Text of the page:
It would probably be grandma’s last Christmas. Seeing the lights around town had always been so special to her, but her health wouldn’t allow the tour this year. Sue was only 12 years old, but as she told her dad about her plan, he fought a tear and smiled. For a week, while grandma slept, they strung lights, Early mornings, after dark, they worked.

On Christmas Eve, Sues dad bundled grandma up and rolled her out on the side-walk. “Where are we going?” she asked. Sue saw dad’s signal to turn on the lights. The whole neighborhood light up.

Comments (2) »

What You Could Be

What You Could Be

I look at him, same age as you,

when death snatched you out of the blue.

He’s just 15, but teachers say,

that he will make it big one day.

I touch your photo, hold it too,

each time I pass, your place, your room.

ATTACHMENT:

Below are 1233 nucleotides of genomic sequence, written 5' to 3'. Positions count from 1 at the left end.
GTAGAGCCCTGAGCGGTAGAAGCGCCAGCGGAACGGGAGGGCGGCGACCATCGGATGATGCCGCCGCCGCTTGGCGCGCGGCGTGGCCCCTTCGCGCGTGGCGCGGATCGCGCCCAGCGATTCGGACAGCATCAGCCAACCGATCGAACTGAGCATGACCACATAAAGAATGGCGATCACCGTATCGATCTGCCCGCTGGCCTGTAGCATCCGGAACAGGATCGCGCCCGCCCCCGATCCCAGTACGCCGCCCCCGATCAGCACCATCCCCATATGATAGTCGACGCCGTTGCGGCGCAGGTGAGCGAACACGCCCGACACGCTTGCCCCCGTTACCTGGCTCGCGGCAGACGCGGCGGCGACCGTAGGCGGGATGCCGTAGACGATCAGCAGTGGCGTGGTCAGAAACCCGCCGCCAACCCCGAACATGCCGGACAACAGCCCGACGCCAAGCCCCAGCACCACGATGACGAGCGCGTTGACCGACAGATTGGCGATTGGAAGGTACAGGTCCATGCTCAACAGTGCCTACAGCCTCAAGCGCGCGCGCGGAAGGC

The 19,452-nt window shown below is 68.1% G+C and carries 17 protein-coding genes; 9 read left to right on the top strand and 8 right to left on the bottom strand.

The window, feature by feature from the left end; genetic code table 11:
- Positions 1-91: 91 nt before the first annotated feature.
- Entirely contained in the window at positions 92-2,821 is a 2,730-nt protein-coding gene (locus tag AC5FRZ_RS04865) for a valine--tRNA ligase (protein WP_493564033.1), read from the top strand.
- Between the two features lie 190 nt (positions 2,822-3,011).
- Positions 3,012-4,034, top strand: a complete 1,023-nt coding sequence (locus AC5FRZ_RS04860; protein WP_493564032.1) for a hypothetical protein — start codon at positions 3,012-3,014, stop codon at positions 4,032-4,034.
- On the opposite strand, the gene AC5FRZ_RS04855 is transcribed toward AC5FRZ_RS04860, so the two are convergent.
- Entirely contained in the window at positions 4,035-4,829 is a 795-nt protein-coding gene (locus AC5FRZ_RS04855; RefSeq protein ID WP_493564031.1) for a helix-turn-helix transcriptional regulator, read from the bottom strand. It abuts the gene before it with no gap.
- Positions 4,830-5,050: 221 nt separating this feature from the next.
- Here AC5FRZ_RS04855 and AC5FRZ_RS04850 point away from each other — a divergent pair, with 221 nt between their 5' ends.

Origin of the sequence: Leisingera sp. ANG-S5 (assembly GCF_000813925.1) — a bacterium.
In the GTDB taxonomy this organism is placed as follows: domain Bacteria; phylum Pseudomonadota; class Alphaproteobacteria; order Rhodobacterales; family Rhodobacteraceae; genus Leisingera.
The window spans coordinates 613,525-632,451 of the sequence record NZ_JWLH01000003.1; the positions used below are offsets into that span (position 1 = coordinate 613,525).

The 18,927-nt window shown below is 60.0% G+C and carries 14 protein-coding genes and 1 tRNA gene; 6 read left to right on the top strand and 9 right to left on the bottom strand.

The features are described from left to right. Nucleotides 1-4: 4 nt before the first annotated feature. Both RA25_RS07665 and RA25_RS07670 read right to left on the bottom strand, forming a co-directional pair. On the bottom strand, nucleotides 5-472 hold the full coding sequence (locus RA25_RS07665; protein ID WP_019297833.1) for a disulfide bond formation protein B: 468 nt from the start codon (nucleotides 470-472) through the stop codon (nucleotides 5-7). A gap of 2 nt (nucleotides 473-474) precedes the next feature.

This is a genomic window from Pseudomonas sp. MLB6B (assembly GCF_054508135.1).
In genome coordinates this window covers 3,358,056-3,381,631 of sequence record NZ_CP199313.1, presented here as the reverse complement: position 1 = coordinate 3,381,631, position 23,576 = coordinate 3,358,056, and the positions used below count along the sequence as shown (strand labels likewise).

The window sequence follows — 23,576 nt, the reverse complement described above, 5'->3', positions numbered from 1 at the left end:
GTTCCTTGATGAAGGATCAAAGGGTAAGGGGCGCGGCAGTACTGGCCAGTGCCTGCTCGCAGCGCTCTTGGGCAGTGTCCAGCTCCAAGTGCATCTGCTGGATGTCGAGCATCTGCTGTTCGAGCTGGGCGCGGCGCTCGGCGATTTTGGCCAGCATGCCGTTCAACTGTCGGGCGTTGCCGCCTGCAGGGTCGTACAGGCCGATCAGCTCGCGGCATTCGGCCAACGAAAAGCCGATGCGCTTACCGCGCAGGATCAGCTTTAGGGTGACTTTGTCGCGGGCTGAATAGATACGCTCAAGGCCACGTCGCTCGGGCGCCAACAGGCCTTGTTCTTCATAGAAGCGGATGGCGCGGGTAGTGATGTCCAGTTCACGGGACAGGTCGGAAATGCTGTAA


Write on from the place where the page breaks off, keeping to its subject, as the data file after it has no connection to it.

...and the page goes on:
It looks just like it did that day

when Hell took you and life away.

I see him grow, a brilliant smile,

when he creates, he dreams, compiles.

The things I wish that you could see.

I wonder, Babe, what you could be?

It’s just so wrong that you aren’t here.

I see your face, your eyes, your fear.

Still, no one knows, but you and me,

The truth about what you could be.

I pray the day will not be long,

When something might take up the wrong.

And somehow just, please let me see.

The beauty of what you could be.

Comments (7) »

A Ruined Debut

She looked beautiful in her solid black outfit. Her skirt was covered with a lacy, low-cut blouse, her shoes, glimmered with glittery shine. It had been so long since she had been out. Her illness had kept her from feeling like being seen in public. She felt like she was making a “debut”’ of sorts.

The bar was noisy and crowded. Then, she saw an old friend across the room and rushed over to him. Suddenly, she felt the string on her skirt being pulled. As her skirt fell down, she screamed at the stranger, “You dirty, underhanded fool!”

Comments (7) »